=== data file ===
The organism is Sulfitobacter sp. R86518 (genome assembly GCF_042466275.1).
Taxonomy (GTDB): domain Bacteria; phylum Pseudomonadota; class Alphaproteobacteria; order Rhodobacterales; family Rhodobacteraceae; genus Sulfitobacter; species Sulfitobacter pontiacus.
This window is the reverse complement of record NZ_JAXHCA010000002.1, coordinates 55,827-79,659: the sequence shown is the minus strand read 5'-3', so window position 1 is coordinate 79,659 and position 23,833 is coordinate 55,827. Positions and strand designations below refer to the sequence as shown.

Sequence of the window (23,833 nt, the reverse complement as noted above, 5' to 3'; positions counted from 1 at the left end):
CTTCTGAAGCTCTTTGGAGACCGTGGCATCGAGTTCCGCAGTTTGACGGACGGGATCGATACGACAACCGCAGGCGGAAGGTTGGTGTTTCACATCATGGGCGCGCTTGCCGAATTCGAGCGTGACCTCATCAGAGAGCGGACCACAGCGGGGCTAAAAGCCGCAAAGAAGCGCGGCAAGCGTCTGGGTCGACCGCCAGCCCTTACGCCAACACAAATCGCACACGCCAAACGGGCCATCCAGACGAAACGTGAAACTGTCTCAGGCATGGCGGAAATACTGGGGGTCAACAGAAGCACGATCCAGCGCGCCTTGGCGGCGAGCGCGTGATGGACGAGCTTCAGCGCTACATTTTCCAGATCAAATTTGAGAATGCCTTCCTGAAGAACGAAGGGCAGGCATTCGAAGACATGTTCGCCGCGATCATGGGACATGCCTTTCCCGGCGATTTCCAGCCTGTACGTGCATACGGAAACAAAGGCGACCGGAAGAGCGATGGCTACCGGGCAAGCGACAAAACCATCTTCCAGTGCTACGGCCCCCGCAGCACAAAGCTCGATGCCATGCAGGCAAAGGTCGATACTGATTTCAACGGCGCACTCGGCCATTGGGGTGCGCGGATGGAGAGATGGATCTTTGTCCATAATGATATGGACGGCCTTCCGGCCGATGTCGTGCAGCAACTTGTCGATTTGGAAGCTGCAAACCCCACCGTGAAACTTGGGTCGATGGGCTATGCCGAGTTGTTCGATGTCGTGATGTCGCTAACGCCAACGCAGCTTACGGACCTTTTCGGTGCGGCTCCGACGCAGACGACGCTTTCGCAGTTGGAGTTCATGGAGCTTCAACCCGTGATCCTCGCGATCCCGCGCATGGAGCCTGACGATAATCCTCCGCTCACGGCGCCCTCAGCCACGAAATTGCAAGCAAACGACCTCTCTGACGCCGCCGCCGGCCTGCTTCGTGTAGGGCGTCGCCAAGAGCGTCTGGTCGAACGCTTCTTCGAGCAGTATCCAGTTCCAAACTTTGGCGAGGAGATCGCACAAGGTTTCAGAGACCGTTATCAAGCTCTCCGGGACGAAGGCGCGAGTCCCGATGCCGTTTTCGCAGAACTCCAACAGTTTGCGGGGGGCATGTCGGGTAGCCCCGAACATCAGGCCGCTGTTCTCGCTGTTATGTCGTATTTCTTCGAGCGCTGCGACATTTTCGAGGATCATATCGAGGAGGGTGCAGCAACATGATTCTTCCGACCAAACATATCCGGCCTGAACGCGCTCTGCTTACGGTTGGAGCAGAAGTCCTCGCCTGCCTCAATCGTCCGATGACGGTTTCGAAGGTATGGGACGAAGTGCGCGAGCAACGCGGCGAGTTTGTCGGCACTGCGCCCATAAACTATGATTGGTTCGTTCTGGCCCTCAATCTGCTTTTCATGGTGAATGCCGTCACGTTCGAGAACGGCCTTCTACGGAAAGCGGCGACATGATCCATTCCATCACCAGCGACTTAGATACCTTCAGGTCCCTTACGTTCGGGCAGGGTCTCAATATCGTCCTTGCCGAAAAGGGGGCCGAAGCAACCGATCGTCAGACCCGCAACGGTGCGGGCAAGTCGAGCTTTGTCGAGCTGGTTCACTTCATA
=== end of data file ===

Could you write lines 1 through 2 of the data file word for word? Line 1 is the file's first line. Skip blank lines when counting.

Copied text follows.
The organism is Sulfitobacter sp. R86518 (genome assembly GCF_042466275.1).
Taxonomy (GTDB): domain Bacteria; phylum Pseudomonadota; class Alphaproteobacteria; order Rhodobacterales; family Rhodobacteraceae; genus Sulfitobacter; species Sulfitobacter pontiacus.